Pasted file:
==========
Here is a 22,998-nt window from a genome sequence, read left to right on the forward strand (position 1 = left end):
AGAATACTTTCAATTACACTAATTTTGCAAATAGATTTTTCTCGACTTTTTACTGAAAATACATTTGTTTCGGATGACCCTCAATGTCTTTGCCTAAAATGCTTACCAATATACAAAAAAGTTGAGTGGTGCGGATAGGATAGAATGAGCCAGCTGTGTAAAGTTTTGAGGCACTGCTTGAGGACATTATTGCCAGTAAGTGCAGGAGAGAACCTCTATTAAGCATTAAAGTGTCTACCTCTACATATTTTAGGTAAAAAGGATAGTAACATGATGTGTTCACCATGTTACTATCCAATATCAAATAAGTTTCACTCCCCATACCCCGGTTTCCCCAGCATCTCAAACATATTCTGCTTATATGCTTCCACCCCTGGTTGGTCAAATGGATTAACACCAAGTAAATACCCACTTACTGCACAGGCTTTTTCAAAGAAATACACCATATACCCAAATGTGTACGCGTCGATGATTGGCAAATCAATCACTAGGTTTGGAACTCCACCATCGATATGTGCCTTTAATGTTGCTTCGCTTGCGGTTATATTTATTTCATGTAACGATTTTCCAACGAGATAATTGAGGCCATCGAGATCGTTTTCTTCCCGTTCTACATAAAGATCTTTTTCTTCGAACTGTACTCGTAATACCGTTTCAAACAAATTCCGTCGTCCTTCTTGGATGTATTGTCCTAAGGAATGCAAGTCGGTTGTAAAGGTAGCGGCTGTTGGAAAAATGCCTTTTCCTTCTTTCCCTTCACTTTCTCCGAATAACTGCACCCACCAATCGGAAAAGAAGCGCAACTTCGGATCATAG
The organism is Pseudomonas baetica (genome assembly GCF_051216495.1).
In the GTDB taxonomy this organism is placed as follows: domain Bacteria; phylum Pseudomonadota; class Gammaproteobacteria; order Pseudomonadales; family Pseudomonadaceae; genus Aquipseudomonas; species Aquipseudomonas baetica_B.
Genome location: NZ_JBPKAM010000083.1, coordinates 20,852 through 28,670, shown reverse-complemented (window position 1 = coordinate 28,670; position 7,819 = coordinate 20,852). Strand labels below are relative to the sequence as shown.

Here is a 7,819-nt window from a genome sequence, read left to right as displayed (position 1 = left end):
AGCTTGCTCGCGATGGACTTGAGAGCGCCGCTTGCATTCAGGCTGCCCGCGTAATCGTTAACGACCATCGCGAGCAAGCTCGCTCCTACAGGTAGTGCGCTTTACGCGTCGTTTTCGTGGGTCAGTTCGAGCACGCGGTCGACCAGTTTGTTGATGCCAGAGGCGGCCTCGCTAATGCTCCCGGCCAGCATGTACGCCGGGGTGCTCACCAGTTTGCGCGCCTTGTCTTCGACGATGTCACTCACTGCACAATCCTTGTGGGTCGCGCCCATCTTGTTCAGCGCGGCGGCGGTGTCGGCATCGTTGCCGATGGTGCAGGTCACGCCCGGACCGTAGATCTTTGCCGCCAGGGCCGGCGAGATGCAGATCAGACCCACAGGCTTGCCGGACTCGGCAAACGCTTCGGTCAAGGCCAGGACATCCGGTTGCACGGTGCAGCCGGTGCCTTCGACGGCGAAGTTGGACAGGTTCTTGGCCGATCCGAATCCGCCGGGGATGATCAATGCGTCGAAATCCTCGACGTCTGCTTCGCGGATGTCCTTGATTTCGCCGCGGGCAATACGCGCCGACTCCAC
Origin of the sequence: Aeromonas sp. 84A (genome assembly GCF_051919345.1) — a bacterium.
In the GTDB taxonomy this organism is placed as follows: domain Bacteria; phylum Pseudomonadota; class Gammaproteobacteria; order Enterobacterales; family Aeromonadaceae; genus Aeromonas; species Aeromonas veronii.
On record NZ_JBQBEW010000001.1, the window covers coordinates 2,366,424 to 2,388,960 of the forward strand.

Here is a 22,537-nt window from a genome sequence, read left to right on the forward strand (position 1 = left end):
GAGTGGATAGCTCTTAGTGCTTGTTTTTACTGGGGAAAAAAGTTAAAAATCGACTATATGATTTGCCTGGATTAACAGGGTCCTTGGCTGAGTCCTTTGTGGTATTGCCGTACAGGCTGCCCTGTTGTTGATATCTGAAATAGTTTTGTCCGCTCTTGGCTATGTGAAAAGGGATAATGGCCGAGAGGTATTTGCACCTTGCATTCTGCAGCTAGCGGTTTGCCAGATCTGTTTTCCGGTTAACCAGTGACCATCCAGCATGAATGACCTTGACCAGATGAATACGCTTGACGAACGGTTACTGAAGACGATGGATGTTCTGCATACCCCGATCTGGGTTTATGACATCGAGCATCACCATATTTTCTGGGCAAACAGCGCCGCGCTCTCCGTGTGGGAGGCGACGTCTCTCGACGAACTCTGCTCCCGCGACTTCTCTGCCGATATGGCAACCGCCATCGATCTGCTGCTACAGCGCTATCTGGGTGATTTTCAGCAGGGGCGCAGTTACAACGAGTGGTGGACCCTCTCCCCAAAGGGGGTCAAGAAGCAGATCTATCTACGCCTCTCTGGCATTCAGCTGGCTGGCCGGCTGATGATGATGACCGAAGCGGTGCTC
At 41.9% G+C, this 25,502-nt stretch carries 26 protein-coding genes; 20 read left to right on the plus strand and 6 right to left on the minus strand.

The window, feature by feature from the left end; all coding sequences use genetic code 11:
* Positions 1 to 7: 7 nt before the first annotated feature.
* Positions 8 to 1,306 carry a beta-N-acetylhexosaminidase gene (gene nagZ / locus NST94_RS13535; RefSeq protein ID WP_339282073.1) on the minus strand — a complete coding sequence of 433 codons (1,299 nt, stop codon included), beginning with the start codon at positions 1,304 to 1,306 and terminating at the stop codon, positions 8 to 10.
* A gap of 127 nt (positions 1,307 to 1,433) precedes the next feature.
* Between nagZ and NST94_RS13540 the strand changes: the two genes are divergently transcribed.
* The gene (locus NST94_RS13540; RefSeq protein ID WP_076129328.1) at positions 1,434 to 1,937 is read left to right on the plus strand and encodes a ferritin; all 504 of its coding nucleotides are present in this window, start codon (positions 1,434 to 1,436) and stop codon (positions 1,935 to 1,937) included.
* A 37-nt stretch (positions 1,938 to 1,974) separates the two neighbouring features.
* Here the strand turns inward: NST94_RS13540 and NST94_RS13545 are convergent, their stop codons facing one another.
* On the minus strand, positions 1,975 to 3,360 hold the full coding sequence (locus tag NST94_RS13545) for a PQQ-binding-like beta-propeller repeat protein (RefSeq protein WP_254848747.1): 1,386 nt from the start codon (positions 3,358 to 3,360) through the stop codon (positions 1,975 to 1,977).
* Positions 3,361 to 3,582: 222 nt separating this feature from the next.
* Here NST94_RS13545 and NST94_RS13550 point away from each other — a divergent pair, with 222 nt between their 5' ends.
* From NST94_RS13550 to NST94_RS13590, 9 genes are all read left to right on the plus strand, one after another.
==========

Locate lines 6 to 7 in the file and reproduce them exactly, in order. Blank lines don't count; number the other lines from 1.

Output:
Here is a 7,819-nt window from a genome sequence, read left to right as displayed (position 1 = left end):
AGCTTGCTCGCGATGGACTTGAGAGCGCCGCTTGCATTCAGGCTGCCCGCGTAATCGTTAACGACCATCGCGAGCAAGCTCGCTCCTACAGGTAGTGCGCTTTACGCGTCGTTTTCGTGGGTCAGTTCGAGCACGCGGTCGACCAGTTTGTTGATGCCAGAGGCGGCCTCGCTAATGCTCCCGGCCAGCATGTACGCCGGGGTGCTCACCAGTTTGCGCGCCTTGTCTTCGACGATGTCACTCACTGCACAATCCTTGTGGGTCGCGCCCATCTTGTTCAGCGCGGCGGCGGTGTCGGCATCGTTGCCGATGGTGCAGGTCACGCCCGGACCGTAGATCTTTGCCGCCAGGGCCGGCGAGATGCAGATCAGACCCACAGGCTTGCCGGACTCGGCAAACGCTTCGGTCAAGGCCAGGACATCCGGTTGCACGGTGCAGCCGGTGCCTTCGACGGCGAAGTTGGACAGGTTCTTGGCCGATCCGAATCCGCCGGGGATGATCAATGCGTCGAAATCCTCGACGTCTGCTTCGCGGATGTCCTTGATTTCGCCGCGGGCAATACGCGCCGACTCCAC